Zostavax is a vaccine manufactured by Merck & Co. designed to reduce the risk of developing shingles, an infection that occurs when a dormant varicella-zoster virus is reactivated in the body. Zostavax is a weakened form of the zoster virus, and the way the vaccine is supposed to work is by injecting the virus into the body to help build immunity. By successfully fighting off the virus, the immune system is supposed to develop a resistance to the virus, thereby reducing the risk of the reactivated virus causing shingles. However, in patients whose immune systems are unable to fight off the weakened virus, the Zostavax vaccine can actually cause shingles.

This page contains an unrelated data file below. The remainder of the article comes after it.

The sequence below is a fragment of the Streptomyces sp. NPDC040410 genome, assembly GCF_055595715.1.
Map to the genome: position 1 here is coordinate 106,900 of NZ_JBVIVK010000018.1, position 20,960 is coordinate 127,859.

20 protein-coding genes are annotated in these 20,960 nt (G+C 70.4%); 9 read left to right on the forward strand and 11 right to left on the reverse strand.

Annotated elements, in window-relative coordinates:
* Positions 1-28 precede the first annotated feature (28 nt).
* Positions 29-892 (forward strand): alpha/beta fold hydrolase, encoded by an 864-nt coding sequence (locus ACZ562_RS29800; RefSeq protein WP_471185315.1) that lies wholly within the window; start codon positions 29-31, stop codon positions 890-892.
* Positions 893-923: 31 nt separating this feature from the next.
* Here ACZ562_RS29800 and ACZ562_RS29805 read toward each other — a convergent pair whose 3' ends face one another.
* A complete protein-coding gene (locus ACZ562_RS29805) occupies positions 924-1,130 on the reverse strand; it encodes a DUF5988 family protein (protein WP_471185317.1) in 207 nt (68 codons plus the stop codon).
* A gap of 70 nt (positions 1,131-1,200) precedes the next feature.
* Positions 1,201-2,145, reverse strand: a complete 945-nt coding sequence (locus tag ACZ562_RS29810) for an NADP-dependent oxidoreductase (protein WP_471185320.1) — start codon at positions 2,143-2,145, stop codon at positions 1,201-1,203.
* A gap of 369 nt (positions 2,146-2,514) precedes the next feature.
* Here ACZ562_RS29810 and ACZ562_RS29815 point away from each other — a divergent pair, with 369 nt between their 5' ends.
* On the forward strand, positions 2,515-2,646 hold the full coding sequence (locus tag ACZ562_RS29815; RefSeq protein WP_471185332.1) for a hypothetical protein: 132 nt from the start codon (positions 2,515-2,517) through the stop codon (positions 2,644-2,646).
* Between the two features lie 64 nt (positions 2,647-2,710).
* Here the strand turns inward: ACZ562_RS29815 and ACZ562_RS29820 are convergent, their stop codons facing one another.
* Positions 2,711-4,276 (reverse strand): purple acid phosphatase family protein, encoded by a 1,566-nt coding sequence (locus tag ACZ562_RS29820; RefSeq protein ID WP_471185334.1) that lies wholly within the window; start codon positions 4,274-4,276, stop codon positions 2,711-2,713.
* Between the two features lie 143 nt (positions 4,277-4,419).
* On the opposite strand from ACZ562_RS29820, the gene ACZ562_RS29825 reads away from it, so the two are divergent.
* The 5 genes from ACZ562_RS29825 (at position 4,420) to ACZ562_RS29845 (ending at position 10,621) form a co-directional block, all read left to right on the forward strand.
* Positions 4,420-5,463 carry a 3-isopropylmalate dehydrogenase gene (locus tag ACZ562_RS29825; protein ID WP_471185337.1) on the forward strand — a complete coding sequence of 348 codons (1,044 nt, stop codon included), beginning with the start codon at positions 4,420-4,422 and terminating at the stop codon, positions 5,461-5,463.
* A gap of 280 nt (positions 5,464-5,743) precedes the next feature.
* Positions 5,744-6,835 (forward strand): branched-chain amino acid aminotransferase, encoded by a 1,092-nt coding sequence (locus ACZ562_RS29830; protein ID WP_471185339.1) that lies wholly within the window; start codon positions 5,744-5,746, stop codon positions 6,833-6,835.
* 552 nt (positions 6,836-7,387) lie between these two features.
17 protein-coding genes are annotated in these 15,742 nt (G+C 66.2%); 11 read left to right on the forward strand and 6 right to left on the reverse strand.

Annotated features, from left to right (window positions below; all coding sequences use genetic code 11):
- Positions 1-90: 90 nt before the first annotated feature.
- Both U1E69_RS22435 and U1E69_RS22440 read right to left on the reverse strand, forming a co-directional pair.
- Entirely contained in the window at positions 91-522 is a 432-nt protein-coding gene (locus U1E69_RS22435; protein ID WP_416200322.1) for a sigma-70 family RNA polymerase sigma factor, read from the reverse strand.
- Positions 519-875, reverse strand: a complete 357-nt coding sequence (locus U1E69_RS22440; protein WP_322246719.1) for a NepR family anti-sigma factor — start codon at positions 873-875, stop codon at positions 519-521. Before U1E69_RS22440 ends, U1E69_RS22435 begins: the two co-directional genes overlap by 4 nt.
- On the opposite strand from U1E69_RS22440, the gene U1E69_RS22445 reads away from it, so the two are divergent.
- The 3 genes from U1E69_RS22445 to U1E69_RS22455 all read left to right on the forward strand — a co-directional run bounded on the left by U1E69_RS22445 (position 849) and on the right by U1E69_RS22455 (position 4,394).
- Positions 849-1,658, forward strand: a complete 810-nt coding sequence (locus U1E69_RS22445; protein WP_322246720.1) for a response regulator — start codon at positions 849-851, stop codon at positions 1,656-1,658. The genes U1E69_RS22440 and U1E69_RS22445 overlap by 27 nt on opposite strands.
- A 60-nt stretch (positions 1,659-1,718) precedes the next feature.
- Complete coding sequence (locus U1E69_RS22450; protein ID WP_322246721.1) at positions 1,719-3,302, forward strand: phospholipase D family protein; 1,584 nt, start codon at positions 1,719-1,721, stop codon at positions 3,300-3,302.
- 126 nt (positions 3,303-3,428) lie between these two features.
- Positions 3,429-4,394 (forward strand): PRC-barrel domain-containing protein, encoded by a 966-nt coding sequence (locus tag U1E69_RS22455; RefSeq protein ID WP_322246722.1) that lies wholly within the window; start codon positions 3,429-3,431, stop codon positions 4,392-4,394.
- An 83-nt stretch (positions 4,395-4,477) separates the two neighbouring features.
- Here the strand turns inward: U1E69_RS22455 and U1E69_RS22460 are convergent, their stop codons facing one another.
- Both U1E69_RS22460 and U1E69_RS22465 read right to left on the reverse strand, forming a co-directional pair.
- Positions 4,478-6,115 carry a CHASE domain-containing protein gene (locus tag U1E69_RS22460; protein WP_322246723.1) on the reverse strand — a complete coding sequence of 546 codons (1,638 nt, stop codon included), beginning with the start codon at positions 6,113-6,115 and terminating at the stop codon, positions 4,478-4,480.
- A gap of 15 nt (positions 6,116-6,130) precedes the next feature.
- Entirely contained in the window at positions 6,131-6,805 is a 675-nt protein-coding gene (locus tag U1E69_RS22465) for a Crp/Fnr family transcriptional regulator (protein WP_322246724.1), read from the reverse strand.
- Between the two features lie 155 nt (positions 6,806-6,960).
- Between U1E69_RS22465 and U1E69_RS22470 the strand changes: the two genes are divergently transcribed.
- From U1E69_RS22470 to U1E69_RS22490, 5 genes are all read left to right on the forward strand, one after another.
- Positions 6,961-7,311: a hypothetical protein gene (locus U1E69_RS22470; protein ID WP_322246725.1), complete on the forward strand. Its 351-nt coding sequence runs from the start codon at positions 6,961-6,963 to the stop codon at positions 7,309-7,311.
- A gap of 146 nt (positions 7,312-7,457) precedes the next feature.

According to reports, Zostavax works the way it is supposed to in only 50% of patients, at best, and even then, the effects of Zostavax will only last for about six years. For patients who are immunocompromised and are therefore unable to fight off the weakened zoster virus, the consequences can be devastating, possibly resulting in a host of injuries, including chickenpox and shingles. In the last two years alone, there have been more than 1,000 adverse event reports submitted to the FDA in connection with the Zostavax vaccine, including reports of 36 patient deaths and other serious injuries, like brain inflammation, facial paralysis, lymph node disease, vision and hearing loss, and pneumonia.